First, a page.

6. Think outside of the shelf
As the convenience-retailing industry continues to elevate the in-store experience to attract more customers, new and innovative design tactics have become a key strategy in that evolution. Outlook attendees experienced custom shelving and displays from Infiniti Decor, Godley, Texas, exemplifying the potential of a new kind of shopper experience.
7. The case for diversity
If retailers want to strengthen their business, diversity can have a strong multiplier effect, said S. Shariq Yosufzai, vice president of global diversity for Chevron Corp., San Ramon, Calif. “Look like your customers,” he said, pointing out that the best way to get in tune with customer needs is to have employees who share a similar mix of backgrounds and demographics.
Pictured: Sarah L. Alter (left), president and CEO of Network of Executive Women (NEW); Pete Diatelevi, vice president of customer services for Altria Client Services LLC; Sonja Yates Hubbard, CEO of E-Z Mart Stores Inc.; and S. Shariq Yosufzai, vice president of global diversity for Chevron Corp.
8. Make every head count
What’s the difference between diversity and inclusion? Diversity is about counting heads; inclusion is about making every head count. “You can’t have inclusion without diversity, but diversity without inclusion does not lead to good results,” said Yosufzai.
9. Treasure what you measure
Accountability in all parts of the company is a strong mantra for Lynn Wallis, president and chairman of retailer Wallis Cos., Cuba, Mo. One of the tools she uses is a “balanced scorecard,” a holdover from her history as a Mobil fuel distributor. All the divisions within her company create such scorecards to make sure the entire operation is aligned with overarching goals. It helps divisions identify mutual interests and work together when common goals surface.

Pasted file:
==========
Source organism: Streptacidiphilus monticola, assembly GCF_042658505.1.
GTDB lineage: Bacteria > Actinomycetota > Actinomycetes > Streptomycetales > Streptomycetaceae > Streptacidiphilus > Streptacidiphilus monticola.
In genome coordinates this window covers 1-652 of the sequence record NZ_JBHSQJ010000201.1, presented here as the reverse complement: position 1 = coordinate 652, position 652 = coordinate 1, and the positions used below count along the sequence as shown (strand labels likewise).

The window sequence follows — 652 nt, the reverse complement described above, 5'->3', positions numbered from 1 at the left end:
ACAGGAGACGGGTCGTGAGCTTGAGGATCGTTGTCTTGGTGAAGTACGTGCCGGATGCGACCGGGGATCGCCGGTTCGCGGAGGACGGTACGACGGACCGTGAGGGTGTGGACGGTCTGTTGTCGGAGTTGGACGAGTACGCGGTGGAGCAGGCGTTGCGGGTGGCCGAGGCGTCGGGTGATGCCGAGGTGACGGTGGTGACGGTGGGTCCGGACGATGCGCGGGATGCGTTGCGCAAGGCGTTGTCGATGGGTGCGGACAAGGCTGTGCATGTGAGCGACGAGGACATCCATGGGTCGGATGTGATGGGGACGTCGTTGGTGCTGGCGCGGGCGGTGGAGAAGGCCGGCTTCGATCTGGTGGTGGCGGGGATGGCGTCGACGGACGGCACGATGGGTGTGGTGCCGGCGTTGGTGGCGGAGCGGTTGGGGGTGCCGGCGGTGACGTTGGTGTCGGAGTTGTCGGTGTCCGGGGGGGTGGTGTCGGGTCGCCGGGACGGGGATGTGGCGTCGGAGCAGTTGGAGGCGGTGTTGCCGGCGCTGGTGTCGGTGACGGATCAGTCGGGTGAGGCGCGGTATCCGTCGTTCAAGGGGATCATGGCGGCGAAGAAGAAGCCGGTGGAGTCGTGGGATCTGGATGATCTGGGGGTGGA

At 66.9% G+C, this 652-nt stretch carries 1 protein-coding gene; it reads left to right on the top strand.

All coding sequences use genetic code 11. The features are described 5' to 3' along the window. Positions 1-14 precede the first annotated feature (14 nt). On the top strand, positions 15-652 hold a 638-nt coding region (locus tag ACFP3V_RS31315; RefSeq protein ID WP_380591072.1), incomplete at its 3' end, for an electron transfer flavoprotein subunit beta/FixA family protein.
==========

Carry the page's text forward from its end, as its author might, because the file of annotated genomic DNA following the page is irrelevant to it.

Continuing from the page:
Pictured above: Lynn Wallis, president and CEO of Wallis Cos., with Stewart Spinks (left), chairman of The Spinx Co. Inc.; Tom Welch, chairman of the board of Maverik Inc.; and Bob Myers, chairman of the board of Casey’s General Stores Inc.
10. Prepare to promote
Proper promotional preparation in the candy category can lead to positive “stickiness” between retailers and vendor partners, as well as a hefty lift in sales, according to Aaron Simpson, chief marketing officer for Maverik Inc., Salt Lake City, and retailer emcee at Outlook. The chain recently partnered with Mars Chocolate North America, Hackettstown, N.J., to sell 175,000 units of Caramel M&M's in a week. The c-store chain could have sold 200,000 but ran out, Simpson said.
11. Don’t fear failure
The Spinx Co. Inc., Greenville, S.C., takes foodservice seriously, with commercial kitchens and plenty of seating to encourage customers to enjoy the chain’s famous fried chicken, sandwiches, salads and wraps. For retailers still finding their foodservice voice, it pays to be patient, said Stan Storti, president of the 81-store chain. “You do have to be disciplined, and it’s going to require you to stick with something that is going to look like a failure for a while,” he said. “We’re not used to that in our industry. We reset our stores twice a year. … You can’t have that mentality with food.”
Pictured: Mitch Morrison (left), vice president of retailer relations for Winsight; Varish Goyal, president of AU Energy (Loop); Trey Powell, director of marketing for Couche-Tard’s Circle K Gulf Coast division; and Stan Storti, president of The Spinx Co. Inc.
Wait until next year ...
The 2018 Outlook Leadership Conference will be held Aug. 19-22 at Terranea Resort in Rancho Palos Verdes, Calif. Click here for more details.